Freedom in Structure and Other Thoughts About Words

This Thursday will be National Grammar Day in the United States, designated by none other than my colleague Martha Brockenbrough. I almost said “founded” but you can’t found a day, or find it, for that matter, can you?

Martha also wrote a book on the subject of good grammar and its place in the world order: Things That Make Us (Sic): The Society for the Promotion of Good Grammar Takes on Madison Avenue, Hollywood, the White House, and the World. It’s the American answer to Lynne Truss’s well-known meditation on hungry (or murderous) pandas.

Seriously, who but writers finds grammar so compelling? Consider these principles from syndicated columnist Catherine Rampell’s English teacher. Here’s the first:

Learn all the rules of language, even the stodgy-seeming ones. You will find freedom in structure.

To which Rampell writes:

Initially, this exactitude felt constricting. But once we mastered Mr. Greco’s rules — learned who from whom, and whatnot — they were liberating. He taught us the masonry of language. Now we could build whatever we liked. I remember realizing, at age 12, how awesome it was that words and sentences could do my bidding.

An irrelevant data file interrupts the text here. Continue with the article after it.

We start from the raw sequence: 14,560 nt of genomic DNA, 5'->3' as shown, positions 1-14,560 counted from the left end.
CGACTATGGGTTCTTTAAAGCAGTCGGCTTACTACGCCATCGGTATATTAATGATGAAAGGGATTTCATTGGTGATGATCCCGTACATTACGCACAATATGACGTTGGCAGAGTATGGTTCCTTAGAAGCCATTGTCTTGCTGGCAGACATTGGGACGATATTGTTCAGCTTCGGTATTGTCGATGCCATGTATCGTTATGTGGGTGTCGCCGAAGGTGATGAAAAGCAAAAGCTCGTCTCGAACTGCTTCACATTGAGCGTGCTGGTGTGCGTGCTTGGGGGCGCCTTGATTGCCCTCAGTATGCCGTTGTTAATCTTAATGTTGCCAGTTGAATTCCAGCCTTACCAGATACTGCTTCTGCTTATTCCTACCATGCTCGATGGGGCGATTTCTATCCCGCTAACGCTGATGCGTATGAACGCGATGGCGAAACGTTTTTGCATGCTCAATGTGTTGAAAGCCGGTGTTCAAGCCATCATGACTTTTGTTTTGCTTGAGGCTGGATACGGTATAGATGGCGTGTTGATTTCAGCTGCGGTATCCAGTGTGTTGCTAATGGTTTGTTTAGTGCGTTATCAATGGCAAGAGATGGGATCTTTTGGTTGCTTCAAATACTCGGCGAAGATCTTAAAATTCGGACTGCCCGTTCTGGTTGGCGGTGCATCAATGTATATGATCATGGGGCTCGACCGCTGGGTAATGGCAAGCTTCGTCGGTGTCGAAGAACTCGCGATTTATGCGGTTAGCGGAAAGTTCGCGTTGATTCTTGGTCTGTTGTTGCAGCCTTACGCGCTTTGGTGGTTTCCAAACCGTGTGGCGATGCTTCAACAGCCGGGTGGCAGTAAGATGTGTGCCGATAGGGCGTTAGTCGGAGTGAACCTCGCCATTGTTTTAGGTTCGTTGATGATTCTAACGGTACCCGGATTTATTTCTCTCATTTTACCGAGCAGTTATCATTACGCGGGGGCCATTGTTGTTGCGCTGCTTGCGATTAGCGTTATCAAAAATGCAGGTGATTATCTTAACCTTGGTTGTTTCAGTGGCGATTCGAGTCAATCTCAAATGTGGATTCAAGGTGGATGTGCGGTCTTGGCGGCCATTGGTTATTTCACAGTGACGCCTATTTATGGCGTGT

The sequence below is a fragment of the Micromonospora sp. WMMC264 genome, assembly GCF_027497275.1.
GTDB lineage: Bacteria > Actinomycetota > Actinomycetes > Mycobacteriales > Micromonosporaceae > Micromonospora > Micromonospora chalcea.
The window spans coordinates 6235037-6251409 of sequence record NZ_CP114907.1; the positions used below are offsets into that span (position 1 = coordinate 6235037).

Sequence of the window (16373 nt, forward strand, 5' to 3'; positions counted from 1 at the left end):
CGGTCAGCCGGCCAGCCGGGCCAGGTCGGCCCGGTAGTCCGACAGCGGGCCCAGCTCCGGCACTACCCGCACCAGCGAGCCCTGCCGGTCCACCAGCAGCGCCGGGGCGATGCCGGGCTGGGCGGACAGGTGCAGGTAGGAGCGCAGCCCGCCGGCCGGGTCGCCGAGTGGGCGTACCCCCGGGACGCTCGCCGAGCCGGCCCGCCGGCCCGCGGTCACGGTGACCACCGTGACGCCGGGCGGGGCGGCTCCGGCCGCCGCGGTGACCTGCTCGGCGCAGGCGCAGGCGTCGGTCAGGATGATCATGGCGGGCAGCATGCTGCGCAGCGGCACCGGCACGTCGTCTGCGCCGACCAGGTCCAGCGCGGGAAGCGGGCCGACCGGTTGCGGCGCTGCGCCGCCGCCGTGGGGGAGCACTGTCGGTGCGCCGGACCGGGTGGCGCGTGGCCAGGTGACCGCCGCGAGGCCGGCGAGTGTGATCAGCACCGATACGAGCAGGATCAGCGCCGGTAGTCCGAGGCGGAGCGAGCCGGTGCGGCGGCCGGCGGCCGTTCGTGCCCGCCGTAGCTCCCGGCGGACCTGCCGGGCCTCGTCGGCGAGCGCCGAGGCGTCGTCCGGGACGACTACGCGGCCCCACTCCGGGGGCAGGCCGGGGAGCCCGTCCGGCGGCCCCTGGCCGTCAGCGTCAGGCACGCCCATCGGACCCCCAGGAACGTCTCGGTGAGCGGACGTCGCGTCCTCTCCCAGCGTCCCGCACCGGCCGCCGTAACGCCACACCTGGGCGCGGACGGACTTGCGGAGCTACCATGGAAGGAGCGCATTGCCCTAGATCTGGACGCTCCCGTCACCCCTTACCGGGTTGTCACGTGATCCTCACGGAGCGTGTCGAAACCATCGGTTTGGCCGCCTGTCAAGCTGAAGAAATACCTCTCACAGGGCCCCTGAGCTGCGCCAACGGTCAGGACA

I get that! I do. My 12-year-old self was thrilled to pieces when she understood the distinction between “who” and “whom.” Mind you, “whom” will probably fall off the language map in my lifetime–I found myself striking it out of a draft recently for sounding, well, stodgy. But the neural pathway the distinction wired for me–that’s the point of finding joy in the company of words.

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